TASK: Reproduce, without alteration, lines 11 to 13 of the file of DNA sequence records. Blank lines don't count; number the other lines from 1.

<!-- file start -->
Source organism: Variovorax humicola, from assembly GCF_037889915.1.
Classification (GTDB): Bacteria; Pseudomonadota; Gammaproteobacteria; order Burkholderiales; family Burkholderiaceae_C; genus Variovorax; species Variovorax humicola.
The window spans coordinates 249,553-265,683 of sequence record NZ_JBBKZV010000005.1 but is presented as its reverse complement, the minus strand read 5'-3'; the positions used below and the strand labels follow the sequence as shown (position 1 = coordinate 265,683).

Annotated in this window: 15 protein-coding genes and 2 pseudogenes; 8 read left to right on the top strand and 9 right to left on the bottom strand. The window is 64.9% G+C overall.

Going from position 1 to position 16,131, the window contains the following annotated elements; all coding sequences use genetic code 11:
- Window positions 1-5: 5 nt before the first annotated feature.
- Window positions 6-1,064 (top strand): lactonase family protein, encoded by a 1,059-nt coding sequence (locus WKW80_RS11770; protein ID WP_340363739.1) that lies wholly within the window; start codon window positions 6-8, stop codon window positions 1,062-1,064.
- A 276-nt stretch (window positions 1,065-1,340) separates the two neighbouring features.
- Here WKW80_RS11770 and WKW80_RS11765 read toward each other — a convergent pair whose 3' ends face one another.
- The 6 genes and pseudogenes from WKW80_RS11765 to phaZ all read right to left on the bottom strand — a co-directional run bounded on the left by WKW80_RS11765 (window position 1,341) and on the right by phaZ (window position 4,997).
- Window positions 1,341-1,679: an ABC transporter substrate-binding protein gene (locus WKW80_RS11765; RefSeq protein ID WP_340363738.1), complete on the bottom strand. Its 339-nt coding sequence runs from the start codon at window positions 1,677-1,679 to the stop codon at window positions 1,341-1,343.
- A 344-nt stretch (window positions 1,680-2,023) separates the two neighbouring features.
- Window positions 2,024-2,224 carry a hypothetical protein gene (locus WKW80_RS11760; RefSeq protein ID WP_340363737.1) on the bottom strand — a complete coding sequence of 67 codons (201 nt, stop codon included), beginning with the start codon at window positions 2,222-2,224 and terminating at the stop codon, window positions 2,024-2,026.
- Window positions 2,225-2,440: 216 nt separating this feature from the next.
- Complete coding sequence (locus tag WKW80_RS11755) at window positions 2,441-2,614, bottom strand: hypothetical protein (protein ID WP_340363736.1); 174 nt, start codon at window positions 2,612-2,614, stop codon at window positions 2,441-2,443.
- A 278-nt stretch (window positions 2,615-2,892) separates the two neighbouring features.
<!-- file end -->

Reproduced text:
- Window positions 1,341-1,679: an ABC transporter substrate-binding protein gene (locus WKW80_RS11765; RefSeq protein ID WP_340363738.1), complete on the bottom strand. Its 339-nt coding sequence runs from the start codon at window positions 1,677-1,679 to the stop codon at window positions 1,341-1,343.
- A 344-nt stretch (window positions 1,680-2,023) separates the two neighbouring features.
- Window positions 2,024-2,224 carry a hypothetical protein gene (locus WKW80_RS11760; RefSeq protein ID WP_340363737.1) on the bottom strand — a complete coding sequence of 67 codons (201 nt, stop codon included), beginning with the start codon at window positions 2,222-2,224 and terminating at the stop codon, window positions 2,024-2,026.